Single Sensor Node (ESP32-S2-Mini or RPi Pico-W)

The project is based on an ESP32-S2-Mini and can be deployed to sense temperature, humidity and air pressure in any geographical location. All it needs is access to a WiFi Access Point and a (local or remote) MQTT broker.

Today I've been converting the Micro-Python script I wrote for the ESP32-S2-Mini to work on a RPi Pico-W.
One of my friends wanted to try it out but only had a Pico-W.

I've called it 'Single Sensor Node' as it sits in my greenhouse and reports Temp/Humidity/Pressure and the voltage of the battery that powers it. I suppose I should have called it a 'Twin Sensor Node' as it has a BME280 sensor, OLED panel and an Analog Input.

If you would like to read about it, I've published it on my 'Share my projects' website here...

If you visit the above link you'll need to click on the folder labelled... C_single_sensor_node is the latest version of the Python script - works with ESP32-S2 and Pico-W


thanks for sharing this.

I was thinking about some edge cases in my environment and considering Zeros/ESPs. After a quick scan of your documentation I feel there is a clear path for me now :smile:

Cool !

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What's your feeling about the relative ease of use for beginners to setup and code Dave?

  • ESP with Tasmota
  • ESP with Arduino
  • Pico with Micro python

I think micro python may be available for the ESP too, as are various other IDEs and Node-red-mcu.

I think ESP Home may be the easiest.

I have been tinkering with Micropython I really like REPL interfaces, but one thing I am not really able to grasp with arduino/esphome or micropython is to have a ballswitch that wakes the devices up - starts a (watchdog) with a timeout, lets say 15 seconds, if within that timeframe no trigger from the same ballswitch was received, go back to sleep, else remain awake (ie, reset the watchdog timer every time a trigger was received) - I want to build my own remote control using MQTT/ESPNow.

This looks like a fun project, really nicely documented touching many aspects.

That's a difficult question to answer as the route I've gone down has been more by luck than judgement.
I also know there are other people on the forum that have gone down a different path and naturally consider their path the best. Please note - I don't want to get into a 'my mouse trap is better than yours war'.

I started-off many years ago using Wemos D1 Mini microcontrollers flashed with ESPeasy. There is a rules-engine inside ESPeasy which opens up doing some "clever" stuff inside the microcontroller. You can also do OTA updates to the firmware.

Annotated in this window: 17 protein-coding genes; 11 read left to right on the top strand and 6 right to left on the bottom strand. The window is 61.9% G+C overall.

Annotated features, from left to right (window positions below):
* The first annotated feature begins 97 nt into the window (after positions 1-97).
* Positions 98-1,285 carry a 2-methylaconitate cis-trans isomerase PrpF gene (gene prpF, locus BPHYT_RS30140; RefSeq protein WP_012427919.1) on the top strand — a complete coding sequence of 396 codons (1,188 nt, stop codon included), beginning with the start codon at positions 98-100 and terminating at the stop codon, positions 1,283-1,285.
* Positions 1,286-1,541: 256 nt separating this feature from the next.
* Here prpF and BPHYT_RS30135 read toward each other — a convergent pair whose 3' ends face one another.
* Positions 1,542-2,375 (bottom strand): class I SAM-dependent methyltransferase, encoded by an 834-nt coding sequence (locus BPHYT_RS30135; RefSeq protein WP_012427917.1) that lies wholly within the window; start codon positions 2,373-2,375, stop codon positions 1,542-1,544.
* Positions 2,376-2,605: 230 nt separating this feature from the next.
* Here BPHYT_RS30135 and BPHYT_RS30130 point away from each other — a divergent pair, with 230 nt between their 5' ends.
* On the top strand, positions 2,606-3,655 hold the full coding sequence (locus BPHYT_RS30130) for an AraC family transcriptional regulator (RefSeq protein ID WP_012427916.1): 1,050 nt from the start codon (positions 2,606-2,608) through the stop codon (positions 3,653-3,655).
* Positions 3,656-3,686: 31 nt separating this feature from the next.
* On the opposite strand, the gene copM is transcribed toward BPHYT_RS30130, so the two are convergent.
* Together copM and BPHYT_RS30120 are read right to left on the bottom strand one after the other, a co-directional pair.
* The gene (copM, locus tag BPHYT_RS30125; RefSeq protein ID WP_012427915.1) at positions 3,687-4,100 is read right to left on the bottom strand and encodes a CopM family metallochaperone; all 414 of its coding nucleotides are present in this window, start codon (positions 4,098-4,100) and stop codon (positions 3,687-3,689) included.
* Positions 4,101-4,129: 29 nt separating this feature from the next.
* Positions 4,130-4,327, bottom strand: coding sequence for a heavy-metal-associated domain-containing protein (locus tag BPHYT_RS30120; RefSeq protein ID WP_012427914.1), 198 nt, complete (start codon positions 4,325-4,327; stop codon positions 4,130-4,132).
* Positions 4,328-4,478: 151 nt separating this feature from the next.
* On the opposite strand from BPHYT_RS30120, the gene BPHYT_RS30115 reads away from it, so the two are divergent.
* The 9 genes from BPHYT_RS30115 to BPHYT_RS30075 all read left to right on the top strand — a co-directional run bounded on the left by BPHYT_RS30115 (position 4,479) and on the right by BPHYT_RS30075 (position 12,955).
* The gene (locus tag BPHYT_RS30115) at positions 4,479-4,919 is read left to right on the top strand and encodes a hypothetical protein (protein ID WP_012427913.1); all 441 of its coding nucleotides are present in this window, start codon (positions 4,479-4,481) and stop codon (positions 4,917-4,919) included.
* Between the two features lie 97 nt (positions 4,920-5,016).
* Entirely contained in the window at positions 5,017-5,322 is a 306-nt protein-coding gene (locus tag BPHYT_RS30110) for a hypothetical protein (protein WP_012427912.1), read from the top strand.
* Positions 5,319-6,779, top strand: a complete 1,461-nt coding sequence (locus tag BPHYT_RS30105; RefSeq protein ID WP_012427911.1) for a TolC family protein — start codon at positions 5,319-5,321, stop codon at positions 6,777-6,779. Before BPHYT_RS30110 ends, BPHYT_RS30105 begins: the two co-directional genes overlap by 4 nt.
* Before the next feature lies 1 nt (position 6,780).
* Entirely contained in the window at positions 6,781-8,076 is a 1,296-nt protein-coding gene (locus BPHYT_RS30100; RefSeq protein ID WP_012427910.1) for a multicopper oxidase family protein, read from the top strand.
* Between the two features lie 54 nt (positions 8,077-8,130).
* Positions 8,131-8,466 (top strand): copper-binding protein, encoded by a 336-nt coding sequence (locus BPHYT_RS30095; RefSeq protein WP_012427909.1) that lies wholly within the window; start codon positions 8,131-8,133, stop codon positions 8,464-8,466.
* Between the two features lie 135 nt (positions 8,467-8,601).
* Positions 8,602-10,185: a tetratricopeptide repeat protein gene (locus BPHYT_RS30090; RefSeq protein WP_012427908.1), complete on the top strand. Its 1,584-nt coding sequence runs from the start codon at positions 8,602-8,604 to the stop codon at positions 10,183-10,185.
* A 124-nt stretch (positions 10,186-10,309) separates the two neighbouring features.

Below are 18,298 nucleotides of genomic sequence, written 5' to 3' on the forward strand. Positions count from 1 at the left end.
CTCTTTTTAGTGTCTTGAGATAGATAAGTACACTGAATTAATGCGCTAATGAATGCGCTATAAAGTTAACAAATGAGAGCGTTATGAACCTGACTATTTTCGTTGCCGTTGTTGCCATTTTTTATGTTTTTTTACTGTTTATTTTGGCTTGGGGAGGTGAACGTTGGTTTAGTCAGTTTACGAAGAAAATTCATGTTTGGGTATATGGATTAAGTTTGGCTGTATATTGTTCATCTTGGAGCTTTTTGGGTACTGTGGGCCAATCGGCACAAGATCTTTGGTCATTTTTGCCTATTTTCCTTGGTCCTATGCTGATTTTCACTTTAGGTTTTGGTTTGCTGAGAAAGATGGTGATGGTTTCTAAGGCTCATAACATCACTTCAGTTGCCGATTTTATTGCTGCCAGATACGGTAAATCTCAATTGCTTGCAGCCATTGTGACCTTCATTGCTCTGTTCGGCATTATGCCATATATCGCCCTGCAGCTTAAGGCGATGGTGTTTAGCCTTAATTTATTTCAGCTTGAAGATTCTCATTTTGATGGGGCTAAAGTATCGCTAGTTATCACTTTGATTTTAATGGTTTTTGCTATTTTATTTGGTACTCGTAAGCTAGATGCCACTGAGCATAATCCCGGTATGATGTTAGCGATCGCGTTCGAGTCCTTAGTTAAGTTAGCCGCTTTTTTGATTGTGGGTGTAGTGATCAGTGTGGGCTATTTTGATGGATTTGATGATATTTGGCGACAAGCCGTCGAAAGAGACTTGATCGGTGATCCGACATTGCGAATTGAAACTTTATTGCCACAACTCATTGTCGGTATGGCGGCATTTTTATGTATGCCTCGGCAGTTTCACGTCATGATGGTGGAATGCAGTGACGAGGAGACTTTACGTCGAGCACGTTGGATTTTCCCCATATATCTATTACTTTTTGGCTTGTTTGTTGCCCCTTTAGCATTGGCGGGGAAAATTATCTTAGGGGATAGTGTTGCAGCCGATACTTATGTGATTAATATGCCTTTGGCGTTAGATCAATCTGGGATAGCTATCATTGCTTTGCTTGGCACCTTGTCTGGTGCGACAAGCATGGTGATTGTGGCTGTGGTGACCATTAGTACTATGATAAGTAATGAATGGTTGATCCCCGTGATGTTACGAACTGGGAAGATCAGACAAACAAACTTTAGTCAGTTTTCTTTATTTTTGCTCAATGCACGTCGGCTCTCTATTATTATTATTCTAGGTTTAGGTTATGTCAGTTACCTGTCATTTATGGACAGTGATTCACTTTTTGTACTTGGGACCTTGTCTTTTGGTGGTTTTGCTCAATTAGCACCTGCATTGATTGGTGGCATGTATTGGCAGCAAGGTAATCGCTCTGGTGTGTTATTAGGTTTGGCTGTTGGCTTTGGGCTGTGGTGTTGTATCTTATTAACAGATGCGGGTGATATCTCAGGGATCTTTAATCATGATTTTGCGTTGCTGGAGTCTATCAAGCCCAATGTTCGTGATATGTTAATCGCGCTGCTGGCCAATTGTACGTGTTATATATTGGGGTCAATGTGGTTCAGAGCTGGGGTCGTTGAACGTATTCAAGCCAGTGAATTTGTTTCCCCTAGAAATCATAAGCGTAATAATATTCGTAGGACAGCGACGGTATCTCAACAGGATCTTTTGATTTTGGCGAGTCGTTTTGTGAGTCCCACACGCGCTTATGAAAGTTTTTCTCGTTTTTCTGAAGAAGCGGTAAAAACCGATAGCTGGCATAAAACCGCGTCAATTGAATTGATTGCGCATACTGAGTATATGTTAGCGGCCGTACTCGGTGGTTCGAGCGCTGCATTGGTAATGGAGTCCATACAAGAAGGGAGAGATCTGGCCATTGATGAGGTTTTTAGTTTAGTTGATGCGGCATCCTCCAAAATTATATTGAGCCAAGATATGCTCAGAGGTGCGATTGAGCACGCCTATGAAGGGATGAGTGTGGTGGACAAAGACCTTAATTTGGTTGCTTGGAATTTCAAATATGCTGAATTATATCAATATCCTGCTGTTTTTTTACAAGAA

I know other people, like @TotallyInformation, have produced home automation systems with ESPhome.

I started helping my grandsons 2+ years ago when they were studying for their GCSEs in Computer Science and sort of naturally fell in to using Micro-Python as the pseudo-code for their answers on their course work. I bought a Micro-Python coding book as a Christmas present for one of the boys and in it, it mentioned flashing Micro-Python on to an ESP8266 devices like the Wemos D1 Mini.

A year ago I stumbled across the ESP32-S2-Mini, same outer footprint as the Wemos D1 but loads more flash memory and PSRAM. Also cheaper than the Wemos, so must be a good choice. It is very easy to flash Micro-Python onto it and using Thonny (as an IDE) makes a nice combination. The other thing I like about this combo is you import just the libraries you neeed, rather than having to pick a piece of firmware that includes lots of peripherals you don't need. Hope that makes sense.

All the projects I've tacked with @zenofmud over the last year have been based on using Micro-Python and Thonny and for myself - all with ESP32-S2-Minis. In fact I have revamped some of my old projects that used Wemos D1 Minis to now use ESP32-S2-Minis (so I have spare Wemos D1s if anyone wants them?).

My grandsons, who have just started their Computer Science A-Level, have shot up the Micro-Python learning curve and have had great fun using the ESP32-S2-Mini to try out their ideas.

This week, prompted by a friend of mine who has some RPi-Pico-Ws, I adapted one of my Micro-Python scripts to handle a RPi-Pico-W as well as ESP32-S2. The script reads an external 'config' file that defines the 'device_type' and then allocates the pin-mapping accordingly (so the script is generic as possible).

I've also experimented developing a method of performing OTA updates for a Micro-Python script - very much a 'work in progress' at the moment.

Although I have various Arduino devices I haven't done much with them recently - lack of bandwidth.

I also have a number of S20 and S26 mains switches around the house (controlling external lights) which are flashed with Tasmota. Also a couple of PZEM-003T energy sensors, again flashed with Tasmota.

In summary and based purely on my own personal experience...
I like the ESP32-S2-Mini, Micro-Python and Thonny-IDE combination as it gives me pretty good productivity and creativity for very little outlay.

One thing that happened just before Christmas was I picked up one of my old Wemos D1 Minis and couldn't "talk to it" as I'd changed my WiFi passwords on my home network and couldn't remember what I'd use at the time I flashed the device. With devices flashed with Micro-Python you just plug them in to a USB port and "look inside" the device - SIMPLE.

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Has Micro-Python improved at all recently? What put me off was that there didn't really seem to be an "owner" and it didn't seem to be getting any solid development or support. There were also several competing versions it seemed.